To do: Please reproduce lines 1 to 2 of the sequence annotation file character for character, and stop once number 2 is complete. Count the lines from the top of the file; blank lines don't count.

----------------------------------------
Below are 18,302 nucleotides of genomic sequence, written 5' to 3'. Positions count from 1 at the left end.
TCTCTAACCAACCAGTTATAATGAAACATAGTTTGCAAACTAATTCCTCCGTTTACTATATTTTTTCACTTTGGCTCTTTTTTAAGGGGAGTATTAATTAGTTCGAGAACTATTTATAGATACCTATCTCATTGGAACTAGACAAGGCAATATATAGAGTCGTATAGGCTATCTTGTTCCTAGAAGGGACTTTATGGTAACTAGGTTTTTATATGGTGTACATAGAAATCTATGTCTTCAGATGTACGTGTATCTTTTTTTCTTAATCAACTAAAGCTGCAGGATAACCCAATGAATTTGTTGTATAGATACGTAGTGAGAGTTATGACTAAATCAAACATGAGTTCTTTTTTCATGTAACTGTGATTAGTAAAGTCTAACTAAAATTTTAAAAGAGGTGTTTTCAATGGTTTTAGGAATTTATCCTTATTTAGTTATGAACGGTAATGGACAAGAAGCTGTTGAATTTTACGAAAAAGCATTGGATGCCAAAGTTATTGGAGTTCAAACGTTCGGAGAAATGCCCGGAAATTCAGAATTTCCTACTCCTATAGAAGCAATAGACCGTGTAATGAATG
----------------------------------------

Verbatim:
Below are 18,302 nucleotides of genomic sequence, written 5' to 3'. Positions count from 1 at the left end.
TCTCTAACCAACCAGTTATAATGAAACATAGTTTGCAAACTAATTCCTCCGTTTACTATATTTTTTCACTTTGGCTCTTTTTTAAGGGGAGTATTAATTAGTTCGAGAACTATTTATAGATACCTATCTCATTGGAACTAGACAAGGCAATATATAGAGTCGTATAGGCTATCTTGTTCCTAGAAGGGACTTTATGGTAACTAGGTTTTTATATGGTGTACATAGAAATCTATGTCTTCAGATGTACGTGTATCTTTTTTTCTTAATCAACTAAAGCTGCAGGATAACCCAATGAATTTGTTGTATAGATACGTAGTGAGAGTTATGACTAAATCAAACATGAGTTCTTTTTTCATGTAACTGTGATTAGTAAAGTCTAACTAAAATTTTAAAAGAGGTGTTTTCAATGGTTTTAGGAATTTATCCTTATTTAGTTATGAACGGTAATGGACAAGAAGCTGTTGAATTTTACGAAAAAGCATTGGATGCCAAAGTTATTGGAGTTCAAACGTTCGGAGAAATGCCCGGAAATTCAGAATTTCCTACTCCTATAGAAGCAATAGACCGTGTAATGAATG